Less than 24 hours after the Board of County Commissioners voted in favor of submitting its application, Thurston County is now in Phase 2 of Gov. Jay Inslee’s four-phased “Safe Start” plan.
Thurston County Public Health and Social Services Director Schelli Slaughter was notified by Secretary of the State Department of Health John Wieseman the morning of Wednesday, May 27, marking the first step in many the county will need to take in order to continue reopening businesses and public gatherings that have been shuttered due to the coronavirus crisis.
Phase 2, effective immediately, allows several business sectors — including restaurants, bars, barbers, salons, gyms and others — to welcome customers again with limits placed on occupancy and other requirements. Manufacturing, constructing, in-store retail, real estate and professional office-based services will also be allowed to reopen with restrictions and precautions.
In a statement released by the county, Commissioner John Hutchings thanked the staff and local hospitals for gathering application materials and information required by the state’s Department of Health to make this first step to reopening.
“Our obligations and responsibilities continue as we move into phase 2,” Hutchings said. “It’s imperative to keep our momentum going by masking up, respecting social distancing, and maintaining grouping maximums. We do not want to go backwards.”
Even as businesses in the county begin opening, officials with the county health department are urging citizens to continue social distancing measures when out and to continue wearing face masks. Residents should stay close to home and shop local, if possible, and not travel too far.
High risk populations, such as those older than 60 or immuno-compromised individuals or those with severe health issues, should continue to stay home during Phase 2, public health officials say.
At a press conference on Tuesday, shortly after the county submitted its application for variance, mayors and Thurston County elected officials held a press conference with a small number of reporters to answer questions about the Phase 2 application and to note their confidence in the application being accepted by the state.
Olympia Mayor Cheryl Selby gave praise to the many Thurston County organizations that have worked tirelessly during the closures to meet families needs and also recognized the sacrifices businesses and families have made.
“I know that we’ll rebuild our economy, but to do that more quickly we need to support our local businesses as they open up,” she said. “So now is our time and our job to remind all Thurstonians that this opportunity to go to Phase 2 comes with great responsibility.”
Yelm Mayor JW Foster, who called the submitted application a reason to celebrate, said that people should continue to stay the course in order to get through the governor’s plan to restart the economy. He also compared the effects of the norm-breaking virus to that of other unprecedented events in the past.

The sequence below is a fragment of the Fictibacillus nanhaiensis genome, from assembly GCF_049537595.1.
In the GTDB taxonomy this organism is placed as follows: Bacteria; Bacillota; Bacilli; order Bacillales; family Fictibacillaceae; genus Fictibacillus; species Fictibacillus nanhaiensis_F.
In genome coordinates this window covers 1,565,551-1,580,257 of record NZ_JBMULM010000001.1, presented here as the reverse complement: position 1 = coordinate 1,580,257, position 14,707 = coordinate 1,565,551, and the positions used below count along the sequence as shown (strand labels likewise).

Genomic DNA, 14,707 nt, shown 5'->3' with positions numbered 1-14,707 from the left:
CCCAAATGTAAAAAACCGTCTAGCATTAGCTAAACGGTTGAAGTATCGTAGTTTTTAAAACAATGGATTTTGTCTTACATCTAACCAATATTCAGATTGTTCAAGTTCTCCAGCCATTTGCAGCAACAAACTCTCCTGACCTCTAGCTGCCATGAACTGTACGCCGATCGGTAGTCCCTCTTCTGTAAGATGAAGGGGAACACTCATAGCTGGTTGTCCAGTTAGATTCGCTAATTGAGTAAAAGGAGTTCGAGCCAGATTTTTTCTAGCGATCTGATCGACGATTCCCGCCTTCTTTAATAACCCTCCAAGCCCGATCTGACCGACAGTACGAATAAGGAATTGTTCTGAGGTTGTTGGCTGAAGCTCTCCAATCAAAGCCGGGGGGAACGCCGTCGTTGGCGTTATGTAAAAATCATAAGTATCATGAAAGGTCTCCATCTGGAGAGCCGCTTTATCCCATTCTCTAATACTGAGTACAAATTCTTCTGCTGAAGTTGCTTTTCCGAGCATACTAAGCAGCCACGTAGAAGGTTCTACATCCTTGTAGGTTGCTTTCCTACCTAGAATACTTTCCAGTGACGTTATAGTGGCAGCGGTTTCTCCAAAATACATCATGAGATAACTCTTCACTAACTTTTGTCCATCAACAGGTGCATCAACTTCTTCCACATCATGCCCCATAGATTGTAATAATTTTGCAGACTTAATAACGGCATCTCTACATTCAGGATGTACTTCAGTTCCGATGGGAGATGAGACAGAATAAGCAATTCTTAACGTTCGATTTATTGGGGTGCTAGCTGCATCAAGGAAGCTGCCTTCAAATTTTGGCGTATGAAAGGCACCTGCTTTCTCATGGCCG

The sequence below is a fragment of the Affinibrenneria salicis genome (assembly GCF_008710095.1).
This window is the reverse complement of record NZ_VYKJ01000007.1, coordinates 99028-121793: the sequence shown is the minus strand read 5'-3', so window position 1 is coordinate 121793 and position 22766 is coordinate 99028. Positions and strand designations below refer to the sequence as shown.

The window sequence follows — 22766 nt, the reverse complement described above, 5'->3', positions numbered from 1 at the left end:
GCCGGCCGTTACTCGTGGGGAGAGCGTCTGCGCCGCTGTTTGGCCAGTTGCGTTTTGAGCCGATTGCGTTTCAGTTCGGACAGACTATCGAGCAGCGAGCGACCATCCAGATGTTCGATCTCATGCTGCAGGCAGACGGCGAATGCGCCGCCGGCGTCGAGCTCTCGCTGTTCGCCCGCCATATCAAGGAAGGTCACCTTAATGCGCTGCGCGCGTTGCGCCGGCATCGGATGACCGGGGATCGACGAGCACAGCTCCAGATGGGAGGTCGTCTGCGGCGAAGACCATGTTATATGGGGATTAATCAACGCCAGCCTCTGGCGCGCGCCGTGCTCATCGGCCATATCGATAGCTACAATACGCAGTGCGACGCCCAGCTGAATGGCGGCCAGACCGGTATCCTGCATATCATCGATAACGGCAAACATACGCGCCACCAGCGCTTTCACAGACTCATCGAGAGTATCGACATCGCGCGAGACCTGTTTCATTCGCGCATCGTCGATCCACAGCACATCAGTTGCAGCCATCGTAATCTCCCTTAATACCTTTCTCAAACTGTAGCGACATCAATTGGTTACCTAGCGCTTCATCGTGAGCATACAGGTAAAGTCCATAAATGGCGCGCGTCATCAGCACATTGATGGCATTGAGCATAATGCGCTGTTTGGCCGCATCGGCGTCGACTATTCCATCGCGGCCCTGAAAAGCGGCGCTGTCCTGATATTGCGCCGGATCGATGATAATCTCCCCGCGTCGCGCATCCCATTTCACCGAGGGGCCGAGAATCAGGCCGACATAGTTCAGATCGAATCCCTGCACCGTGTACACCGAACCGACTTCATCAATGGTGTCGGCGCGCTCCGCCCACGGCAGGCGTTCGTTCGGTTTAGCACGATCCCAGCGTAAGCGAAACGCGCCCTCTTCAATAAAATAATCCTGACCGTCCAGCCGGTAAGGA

“We know how to do this. When we have a challenge before us, we band together, do the right thing and we move on to the next challenge,” he said.
Acting Public Health Officer Dr. Diana Yu, in a letter shortly after the application was submitted Tuesday, wrote that while even she was anxious after more than eight weeks of working from home, it’s important for residents to continue the course and recognize things won’t be back to normal immediately in Phase 2.
“We need to continue to be vigilant and thoughtful about masking and social distancing. If the state approves Thurston County to move to Phase 2, it will be at least three weeks before we can even consider moving to Phase 3. If our case numbers rise significantly, or people become too relaxed in caring for the community, we may have to return to Phase 1,” she wrote, adding that recovery is a process.
In order to move from Phase 1 to Phase 2, counties must submit a signed letter from the county’s public health officer, gain the approval from the county’s board of health, provide assurances that they can meet surge and personal protective equipment standards for hospitals, gain approval from the county’s legislative body, and submit documentation regarding its ability to follow contact tracing and recent week’s COVID-19 testing reports.
The process for counties to enter into Phase 3 is still being developed. According to Inslee’s office, counties will need to continue to demonstrate health care readiness, prompt testing capacities and availability, low caseloads and contact tracing abilities.
When the county moves into Phase 3, groups of up to 50 individuals will be permitted including sports and recreational activities, residents will be allowed to resume non-essential travel, restaurants and bars will be able to open to less than 75 percent capacity, and other business activities besides night clubs and events with 50 or more people will be able to resume.